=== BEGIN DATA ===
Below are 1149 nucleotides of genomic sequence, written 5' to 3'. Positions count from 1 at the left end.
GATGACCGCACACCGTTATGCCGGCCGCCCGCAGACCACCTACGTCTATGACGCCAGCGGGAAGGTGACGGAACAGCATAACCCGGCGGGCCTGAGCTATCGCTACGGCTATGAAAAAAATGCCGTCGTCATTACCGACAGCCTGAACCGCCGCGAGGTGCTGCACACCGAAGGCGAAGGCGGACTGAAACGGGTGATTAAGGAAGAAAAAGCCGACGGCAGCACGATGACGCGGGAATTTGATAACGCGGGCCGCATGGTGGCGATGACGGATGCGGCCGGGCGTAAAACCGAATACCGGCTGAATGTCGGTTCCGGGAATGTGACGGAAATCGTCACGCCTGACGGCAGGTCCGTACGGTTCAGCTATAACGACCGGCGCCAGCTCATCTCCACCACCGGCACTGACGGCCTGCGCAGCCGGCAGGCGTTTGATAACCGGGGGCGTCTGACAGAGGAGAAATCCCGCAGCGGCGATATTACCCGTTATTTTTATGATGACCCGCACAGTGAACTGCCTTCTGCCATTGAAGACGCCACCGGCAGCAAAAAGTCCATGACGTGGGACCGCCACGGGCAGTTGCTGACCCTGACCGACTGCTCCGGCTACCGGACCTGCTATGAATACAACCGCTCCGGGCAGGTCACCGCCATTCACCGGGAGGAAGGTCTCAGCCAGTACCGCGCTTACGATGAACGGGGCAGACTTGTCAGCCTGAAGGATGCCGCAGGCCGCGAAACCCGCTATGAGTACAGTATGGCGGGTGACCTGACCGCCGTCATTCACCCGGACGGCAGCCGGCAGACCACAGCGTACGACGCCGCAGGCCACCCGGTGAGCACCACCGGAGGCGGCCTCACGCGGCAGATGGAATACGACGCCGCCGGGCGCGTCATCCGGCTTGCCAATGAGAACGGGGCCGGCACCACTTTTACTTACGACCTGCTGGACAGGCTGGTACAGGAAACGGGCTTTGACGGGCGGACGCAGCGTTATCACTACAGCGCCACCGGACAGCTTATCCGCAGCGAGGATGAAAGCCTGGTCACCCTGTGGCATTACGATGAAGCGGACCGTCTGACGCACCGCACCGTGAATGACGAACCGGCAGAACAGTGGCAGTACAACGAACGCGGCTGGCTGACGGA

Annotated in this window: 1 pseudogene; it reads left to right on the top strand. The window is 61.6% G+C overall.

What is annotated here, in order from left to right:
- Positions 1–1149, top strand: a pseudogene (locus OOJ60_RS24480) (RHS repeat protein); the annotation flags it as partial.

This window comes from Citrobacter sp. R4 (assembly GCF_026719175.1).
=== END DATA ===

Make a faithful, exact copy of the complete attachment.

Below are 1149 nucleotides of genomic sequence, written 5' to 3'. Positions count from 1 at the left end.
GATGACCGCACACCGTTATGCCGGCCGCCCGCAGACCACCTACGTCTATGACGCCAGCGGGAAGGTGACGGAACAGCATAACCCGGCGGGCCTGAGCTATCGCTACGGCTATGAAAAAAATGCCGTCGTCATTACCGACAGCCTGAACCGCCGCGAGGTGCTGCACACCGAAGGCGAAGGCGGACTGAAACGGGTGATTAAGGAAGAAAAAGCCGACGGCAGCACGATGACGCGGGAATTTGATAACGCGGGCCGCATGGTGGCGATGACGGATGCGGCCGGGCGTAAAACCGAATACCGGCTGAATGTCGGTTCCGGGAATGTGACGGAAATCGTCACGCCTGACGGCAGGTCCGTACGGTTCAGCTATAACGACCGGCGCCAGCTCATCTCCACCACCGGCACTGACGGCCTGCGCAGCCGGCAGGCGTTTGATAACCGGGGGCGTCTGACAGAGGAGAAATCCCGCAGCGGCGATATTACCCGTTATTTTTATGATGACCCGCACAGTGAACTGCCTTCTGCCATTGAAGACGCCACCGGCAGCAAAAAGTCCATGACGTGGGACCGCCACGGGCAGTTGCTGACCCTGACCGACTGCTCCGGCTACCGGACCTGCTATGAATACAACCGCTCCGGGCAGGTCACCGCCATTCACCGGGAGGAAGGTCTCAGCCAGTACCGCGCTTACGATGAACGGGGCAGACTTGTCAGCCTGAAGGATGCCGCAGGCCGCGAAACCCGCTATGAGTACAGTATGGCGGGTGACCTGACCGCCGTCATTCACCCGGACGGCAGCCGGCAGACCACAGCGTACGACGCCGCAGGCCACCCGGTGAGCACCACCGGAGGCGGCCTCACGCGGCAGATGGAATACGACGCCGCCGGGCGCGTCATCCGGCTTGCCAATGAGAACGGGGCCGGCACCACTTTTACTTACGACCTGCTGGACAGGCTGGTACAGGAAACGGGCTTTGACGGGCGGACGCAGCGTTATCACTACAGCGCCACCGGACAGCTTATCCGCAGCGAGGATGAAAGCCTGGTCACCCTGTGGCATTACGATGAAGCGGACCGTCTGACGCACCGCACCGTGAATGACGAACCGGCAGAACAGTGGCAGTACAACGAACGCGGCTGGCTGACGGA

Annotated in this window: 1 pseudogene; it reads left to right on the top strand. The window is 61.6% G+C overall.

What is annotated here, in order from left to right:
- Positions 1–1149, top strand: a pseudogene (locus OOJ60_RS24480) (RHS repeat protein); the annotation flags it as partial.

This window comes from Citrobacter sp. R4 (assembly GCF_026719175.1).